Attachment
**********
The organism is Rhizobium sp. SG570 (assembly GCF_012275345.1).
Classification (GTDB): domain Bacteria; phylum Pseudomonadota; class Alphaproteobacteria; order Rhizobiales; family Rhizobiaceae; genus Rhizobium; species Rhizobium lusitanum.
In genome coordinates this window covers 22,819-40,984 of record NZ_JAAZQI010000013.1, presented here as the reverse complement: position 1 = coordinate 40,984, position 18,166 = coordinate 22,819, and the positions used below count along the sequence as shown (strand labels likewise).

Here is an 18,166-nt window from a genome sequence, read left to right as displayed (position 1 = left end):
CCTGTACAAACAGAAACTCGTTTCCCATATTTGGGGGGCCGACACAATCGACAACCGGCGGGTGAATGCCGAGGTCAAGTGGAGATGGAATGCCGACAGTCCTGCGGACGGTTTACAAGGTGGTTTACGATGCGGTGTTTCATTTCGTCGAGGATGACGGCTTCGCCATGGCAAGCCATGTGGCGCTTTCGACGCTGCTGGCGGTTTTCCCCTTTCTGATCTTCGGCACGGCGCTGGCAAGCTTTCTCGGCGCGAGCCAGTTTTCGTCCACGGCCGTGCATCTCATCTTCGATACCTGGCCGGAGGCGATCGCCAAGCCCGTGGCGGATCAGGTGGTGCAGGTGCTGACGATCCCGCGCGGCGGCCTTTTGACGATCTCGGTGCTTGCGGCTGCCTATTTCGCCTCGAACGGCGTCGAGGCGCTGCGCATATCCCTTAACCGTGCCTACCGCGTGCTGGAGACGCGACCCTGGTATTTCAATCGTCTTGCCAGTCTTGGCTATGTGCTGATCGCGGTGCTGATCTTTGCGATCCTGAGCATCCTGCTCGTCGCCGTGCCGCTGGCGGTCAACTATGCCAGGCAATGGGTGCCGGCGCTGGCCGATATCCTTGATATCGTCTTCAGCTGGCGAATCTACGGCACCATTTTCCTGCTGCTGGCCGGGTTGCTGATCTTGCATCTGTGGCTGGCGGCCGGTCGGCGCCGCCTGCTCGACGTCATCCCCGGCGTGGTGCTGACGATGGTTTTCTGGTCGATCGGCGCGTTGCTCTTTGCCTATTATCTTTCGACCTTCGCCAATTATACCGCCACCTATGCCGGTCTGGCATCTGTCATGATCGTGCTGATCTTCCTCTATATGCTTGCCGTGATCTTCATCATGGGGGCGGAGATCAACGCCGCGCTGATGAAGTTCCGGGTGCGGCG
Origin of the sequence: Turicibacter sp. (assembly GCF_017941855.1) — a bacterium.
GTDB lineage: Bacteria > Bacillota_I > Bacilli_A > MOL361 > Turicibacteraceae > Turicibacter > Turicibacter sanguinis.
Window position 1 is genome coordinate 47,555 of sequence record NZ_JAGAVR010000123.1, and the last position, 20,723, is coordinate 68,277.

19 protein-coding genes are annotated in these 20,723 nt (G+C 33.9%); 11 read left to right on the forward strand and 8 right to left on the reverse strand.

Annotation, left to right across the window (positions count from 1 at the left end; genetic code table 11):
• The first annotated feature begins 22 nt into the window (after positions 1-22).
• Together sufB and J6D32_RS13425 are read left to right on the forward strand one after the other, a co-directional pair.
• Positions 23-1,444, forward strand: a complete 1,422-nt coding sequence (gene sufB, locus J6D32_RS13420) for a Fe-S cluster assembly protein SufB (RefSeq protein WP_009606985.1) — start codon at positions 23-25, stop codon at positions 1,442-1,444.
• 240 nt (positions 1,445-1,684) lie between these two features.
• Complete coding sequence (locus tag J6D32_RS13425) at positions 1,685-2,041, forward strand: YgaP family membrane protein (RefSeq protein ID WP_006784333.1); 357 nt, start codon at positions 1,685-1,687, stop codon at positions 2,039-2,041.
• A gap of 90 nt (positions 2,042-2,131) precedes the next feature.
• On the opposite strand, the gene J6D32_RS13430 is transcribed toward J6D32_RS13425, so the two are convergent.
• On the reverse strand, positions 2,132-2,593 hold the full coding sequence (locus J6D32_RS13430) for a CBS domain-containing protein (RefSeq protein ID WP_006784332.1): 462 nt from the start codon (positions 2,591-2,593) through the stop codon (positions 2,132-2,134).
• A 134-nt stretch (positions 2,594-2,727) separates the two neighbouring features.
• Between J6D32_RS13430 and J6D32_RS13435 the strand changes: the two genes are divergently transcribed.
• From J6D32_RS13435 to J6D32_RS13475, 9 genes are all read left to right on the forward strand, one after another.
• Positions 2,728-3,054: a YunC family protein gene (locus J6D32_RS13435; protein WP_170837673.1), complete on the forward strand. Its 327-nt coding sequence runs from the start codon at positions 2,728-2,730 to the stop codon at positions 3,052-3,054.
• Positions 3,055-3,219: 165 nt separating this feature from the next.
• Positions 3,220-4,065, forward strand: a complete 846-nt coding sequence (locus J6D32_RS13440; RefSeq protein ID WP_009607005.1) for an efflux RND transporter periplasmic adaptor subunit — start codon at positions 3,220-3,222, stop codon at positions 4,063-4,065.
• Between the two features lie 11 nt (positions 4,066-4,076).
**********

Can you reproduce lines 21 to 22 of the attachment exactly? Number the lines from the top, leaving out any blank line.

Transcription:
• From J6D32_RS13435 to J6D32_RS13475, 9 genes are all read left to right on the forward strand, one after another.
• Positions 2,728-3,054: a YunC family protein gene (locus J6D32_RS13435; protein WP_170837673.1), complete on the forward strand. Its 327-nt coding sequence runs from the start codon at positions 2,728-2,730 to the stop codon at positions 3,052-3,054.